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Director: Dave Fleischer
Release Date: April 25, 1938
Stars: Popeye, Olive Oyl
Rating: ★★★
Review:

Big Chief Ugh-Amugh-Ugh © Max FleischerThe title character of this cartoon is a stereotype Indian chief who longs for a squaw, as he immediately tells us in his opening song.

Enter Popeye and Olive on a stubborn donkey. At one point the donkey kicks Olive inside the Indian camp, and she seems to fall for the chief’s advances. The Indians, meanwhile, order Popeye to perform some difficult tasks, and with spinach he does them much better than his Indian rivals.

‘Big Chief Ugh-Amugh-Ugh’ is an uneven cartoon, and suffers from inadequate storytelling, and severe stereotyping. The cartoon is saved by Jack Mercer’s constant mumbling, which is particularly inspired.

Watch ‘Big Chief Ugh-Amugh-Ugh’ yourself and tell me what you think:

‘Big Chief Ugh-Amugh-Ugh’ is available on the French DVD Box Set ‘Popeye the Sailor 1933-1938’

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Director: Dave Fleischer
Release Date: September 29, 1933
Stars: Popeye, Olive Oyl, Wimpy
Rating: ★★★½
Review:

I Yam What I Yam © Max Fleischer‘I Yam What I Yam’ was the second cartoon starring Popeye, and the very first in his own series, taking its title from one of Popeye’s most famous lines in E.C. Segar’s comic strip.

The short opens with an original opening tune that would only last two cartoons: ‘Strike up the band for Popeye the sailor’. After ‘Blow Me Down!‘ this peppy leader was replaced by Popeye’s own song, which he also sings in the opening scene, with Olive Oyl rowing a bark to an unknown island. When they’ve washed ashore, Popeye punches a bunch of trees into a log cabin.

This film introduces his famous sidekick from the comic strip, the gluttonous freeloader Wellington Wimpy. In his first dialogue, Wimpy quotes a classic line from Segar’s strip “Come on in for a duck dinner. You bring the ducks”. So, Popeye goes forth in search of ducks. However, within seconds Olive and Wimpy are threatened by Indians. Luckily Popeye comes to the rescue. In a spectacular finale Popeye knocks down every Indian in sight, even their gigantic chief, whom Popeye punches into Mahatma Gandhi…

Interestingly, before Popeye arrives, Olive appears very much in control, knocking down Indians by the minute, while crying for help. It’s nice to watch a female cartoon character being portrayed so strong and independent, far from the cliched damsel in distress, as portrayed by e.g. Minnie Mouse.

Popeye’s and Olive’s designs are still rather unstable in this short, but Olive’s voice sounds much more familiar than in ‘Popeye the Sailor’. The cartoon makes little sense, but is very enjoyable, nonetheless. Its joy is enhanced by an excellent musical score.

Watch ‘I Yam What I Yam’ yourself and tell me what you think:

‘I Yam What I Yam’ is available on the DVD Box Set ‘Popeye the Sailor 1933-1938’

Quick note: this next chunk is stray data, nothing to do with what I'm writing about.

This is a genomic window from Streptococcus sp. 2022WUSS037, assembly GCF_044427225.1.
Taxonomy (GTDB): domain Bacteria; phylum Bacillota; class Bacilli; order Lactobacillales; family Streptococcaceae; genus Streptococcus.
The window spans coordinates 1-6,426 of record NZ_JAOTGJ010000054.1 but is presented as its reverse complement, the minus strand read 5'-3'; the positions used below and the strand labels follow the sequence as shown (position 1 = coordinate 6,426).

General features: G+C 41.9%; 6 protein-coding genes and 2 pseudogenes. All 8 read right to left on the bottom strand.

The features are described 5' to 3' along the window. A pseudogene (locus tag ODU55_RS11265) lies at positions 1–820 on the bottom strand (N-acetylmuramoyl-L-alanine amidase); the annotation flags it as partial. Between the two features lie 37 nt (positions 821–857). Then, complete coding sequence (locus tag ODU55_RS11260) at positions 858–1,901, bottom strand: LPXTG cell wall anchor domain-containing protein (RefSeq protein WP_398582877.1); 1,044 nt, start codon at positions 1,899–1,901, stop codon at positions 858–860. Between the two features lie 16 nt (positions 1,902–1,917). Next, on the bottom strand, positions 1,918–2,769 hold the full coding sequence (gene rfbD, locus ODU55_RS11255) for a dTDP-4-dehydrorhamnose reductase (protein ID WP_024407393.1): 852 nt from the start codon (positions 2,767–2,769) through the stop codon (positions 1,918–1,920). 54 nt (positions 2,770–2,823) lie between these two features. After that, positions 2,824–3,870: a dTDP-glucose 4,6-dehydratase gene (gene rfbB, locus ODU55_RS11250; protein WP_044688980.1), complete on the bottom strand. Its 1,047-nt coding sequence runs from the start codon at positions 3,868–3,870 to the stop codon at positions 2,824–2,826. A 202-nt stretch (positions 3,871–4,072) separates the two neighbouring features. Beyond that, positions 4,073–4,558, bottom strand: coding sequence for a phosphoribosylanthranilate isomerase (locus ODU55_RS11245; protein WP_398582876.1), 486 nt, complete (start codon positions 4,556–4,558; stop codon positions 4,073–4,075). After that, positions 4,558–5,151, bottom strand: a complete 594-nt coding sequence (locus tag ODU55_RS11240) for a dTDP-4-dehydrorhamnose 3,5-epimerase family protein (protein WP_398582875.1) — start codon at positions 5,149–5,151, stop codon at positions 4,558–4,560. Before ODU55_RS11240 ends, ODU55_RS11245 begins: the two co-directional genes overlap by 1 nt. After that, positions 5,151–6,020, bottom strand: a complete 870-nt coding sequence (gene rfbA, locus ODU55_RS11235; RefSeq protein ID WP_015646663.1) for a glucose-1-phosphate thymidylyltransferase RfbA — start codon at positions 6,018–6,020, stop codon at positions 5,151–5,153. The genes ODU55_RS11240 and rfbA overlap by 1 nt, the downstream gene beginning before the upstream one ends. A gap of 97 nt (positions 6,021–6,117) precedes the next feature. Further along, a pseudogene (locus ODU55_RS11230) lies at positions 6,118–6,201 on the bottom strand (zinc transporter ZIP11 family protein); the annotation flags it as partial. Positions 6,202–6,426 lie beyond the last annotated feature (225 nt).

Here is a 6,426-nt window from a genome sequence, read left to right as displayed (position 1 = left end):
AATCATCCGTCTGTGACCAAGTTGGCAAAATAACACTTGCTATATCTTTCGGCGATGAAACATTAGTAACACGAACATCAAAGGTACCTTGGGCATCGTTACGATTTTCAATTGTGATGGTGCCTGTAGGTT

Director: Mannie Davis
Release Date: July 7, 1933
Stars: Cubby the Bear
Rating: ★★
Review:

Indian Whoopee © Van BeurenIn ‘Indian Whoopee’ Cubby reads about Captain John Smith and Pocahontas before falling asleep.

Our hero soon dreams he’s John Smith himself, camping in the woods. He’s soon discovered by an Indian, however, and threatened by the whole tribe, including a pretty funny gay one. After a chase scene, Cubby is captured and about to be executed, despite the pleas of the little Pocahontas girl. Then, of course, he awakes.

‘Indian Whoopee’ is pretty boring, especially the chase scene is surprisingly low on gags, and lasts way too long. The best gag may be the little Fleischer-like gag of tent pegs pulling Cubby’s tent down, when he almost snores it away.

Watch ‘Indian Whoopee’ yourself and tell me what you think:

‘Indian Whoopee’ is available on the DVD ‘The Complete Adventures of Cubby Bear’, the Blu-Ray ‘The Complete Animated Adventures of Cubby Bear’ and the Blu-Ray/DVD ‘ Technicolor Dreams and Black & White Nightmares’

Directors: John Foster & George Stallings
Release Date:
 July 23, 1932
Stars: Tom and Jerry
Rating: ★★★
Review

Redskin Blues © Van BeurenImmediately after having insulted the black part of the population in ‘Plane Dumb‘, Tom and Jerry turned their attention to the native Americans.

‘Redskin Blues’ opens without delay: Tom & Jerry are riding a stage coach, surrounded by Indians on horseback. The fight is severe, and soon their coach is destroyed completely. Tom & Jerry manage to escape to the top of a large cliff, but the Indians use their feathers to fly(!) after them. Soon Tom & Jerry are captured and tied to stakes. But with their feet the two play a lively xylophone tune on the wood surrounding them, prompting a dance scene.

When Jerry blows a horn for help, the cavalry arrives, and the navy, and the air force, and a battalion of tanks. Needless to say, the Indians flee, but a Buffalo Bill-like type catches the chief, who turns out to be Jewish and who scares everyone away with a single mouse.